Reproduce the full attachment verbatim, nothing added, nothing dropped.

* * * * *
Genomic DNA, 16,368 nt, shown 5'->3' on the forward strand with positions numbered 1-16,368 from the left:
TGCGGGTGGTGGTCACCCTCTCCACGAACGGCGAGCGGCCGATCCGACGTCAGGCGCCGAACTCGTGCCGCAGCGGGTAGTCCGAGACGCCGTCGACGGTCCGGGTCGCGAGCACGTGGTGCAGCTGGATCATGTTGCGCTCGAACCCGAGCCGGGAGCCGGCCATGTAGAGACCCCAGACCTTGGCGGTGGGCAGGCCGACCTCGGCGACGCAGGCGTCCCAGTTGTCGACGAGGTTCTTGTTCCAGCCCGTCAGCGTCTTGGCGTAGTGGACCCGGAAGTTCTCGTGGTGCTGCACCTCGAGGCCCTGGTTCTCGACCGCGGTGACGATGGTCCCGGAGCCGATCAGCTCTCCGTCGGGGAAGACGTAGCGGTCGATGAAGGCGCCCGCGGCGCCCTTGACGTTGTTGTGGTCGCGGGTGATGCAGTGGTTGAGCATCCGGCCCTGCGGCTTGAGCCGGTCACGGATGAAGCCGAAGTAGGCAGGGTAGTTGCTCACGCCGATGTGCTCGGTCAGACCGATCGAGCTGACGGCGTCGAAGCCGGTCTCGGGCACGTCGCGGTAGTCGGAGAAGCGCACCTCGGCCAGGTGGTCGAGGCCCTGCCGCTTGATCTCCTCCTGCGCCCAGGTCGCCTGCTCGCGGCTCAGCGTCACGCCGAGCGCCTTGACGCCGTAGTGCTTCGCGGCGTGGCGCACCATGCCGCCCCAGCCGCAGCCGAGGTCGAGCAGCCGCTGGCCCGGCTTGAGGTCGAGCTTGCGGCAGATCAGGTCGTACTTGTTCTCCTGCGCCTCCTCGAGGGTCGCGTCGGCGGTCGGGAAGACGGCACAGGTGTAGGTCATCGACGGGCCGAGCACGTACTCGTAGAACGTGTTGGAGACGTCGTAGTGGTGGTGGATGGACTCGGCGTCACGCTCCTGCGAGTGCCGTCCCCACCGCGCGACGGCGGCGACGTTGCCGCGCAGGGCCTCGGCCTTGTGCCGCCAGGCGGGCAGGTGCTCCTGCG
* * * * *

Genomic DNA, 16,368 nt, shown 5'->3' on the forward strand with positions numbered 1-16,368 from the left:
TGCGGGTGGTGGTCACCCTCTCCACGAACGGCGAGCGGCCGATCCGACGTCAGGCGCCGAACTCGTGCCGCAGCGGGTAGTCCGAGACGCCGTCGACGGTCCGGGTCGCGAGCACGTGGTGCAGCTGGATCATGTTGCGCTCGAACCCGAGCCGGGAGCCGGCCATGTAGAGACCCCAGACCTTGGCGGTGGGCAGGCCGACCTCGGCGACGCAGGCGTCCCAGTTGTCGACGAGGTTCTTGTTCCAGCCCGTCAGCGTCTTGGCGTAGTGGACCCGGAAGTTCTCGTGGTGCTGCACCTCGAGGCCCTGGTTCTCGACCGCGGTGACGATGGTCCCGGAGCCGATCAGCTCTCCGTCGGGGAAGACGTAGCGGTCGATGAAGGCGCCCGCGGCGCCCTTGACGTTGTTGTGGTCGCGGGTGATGCAGTGGTTGAGCATCCGGCCCTGCGGCTTGAGCCGGTCACGGATGAAGCCGAAGTAGGCAGGGTAGTTGCTCACGCCGATGTGCTCGGTCAGACCGATCGAGCTGACGGCGTCGAAGCCGGTCTCGGGCACGTCGCGGTAGTCGGAGAAGCGCACCTCGGCCAGGTGGTCGAGGCCCTGCCGCTTGATCTCCTCCTGCGCCCAGGTCGCCTGCTCGCGGCTCAGCGTCACGCCGAGCGCCTTGACGCCGTAGTGCTTCGCGGCGTGGCGCACCATGCCGCCCCAGCCGCAGCCGAGGTCGAGCAGCCGCTGGCCCGGCTTGAGGTCGAGCTTGCGGCAGATCAGGTCGTACTTGTTCTCCTGCGCCTCCTCGAGGGTCGCGTCGGCGGTCGGGAAGACGGCACAGGTGTAGGTCATCGACGGGCCGAGCACGTACTCGTAGAACGTGTTGGAGACGTCGTAGTGGTGGTGGATGGACTCGGCGTCACGCTCCTGCGAGTGCCGTCCCCACCGCGCGACGGCGGCGACGTTGCCGCGCAGGGCCTCGGCCTTGTGCCGCCAGGCGGGCAGGTGCTCCTGCG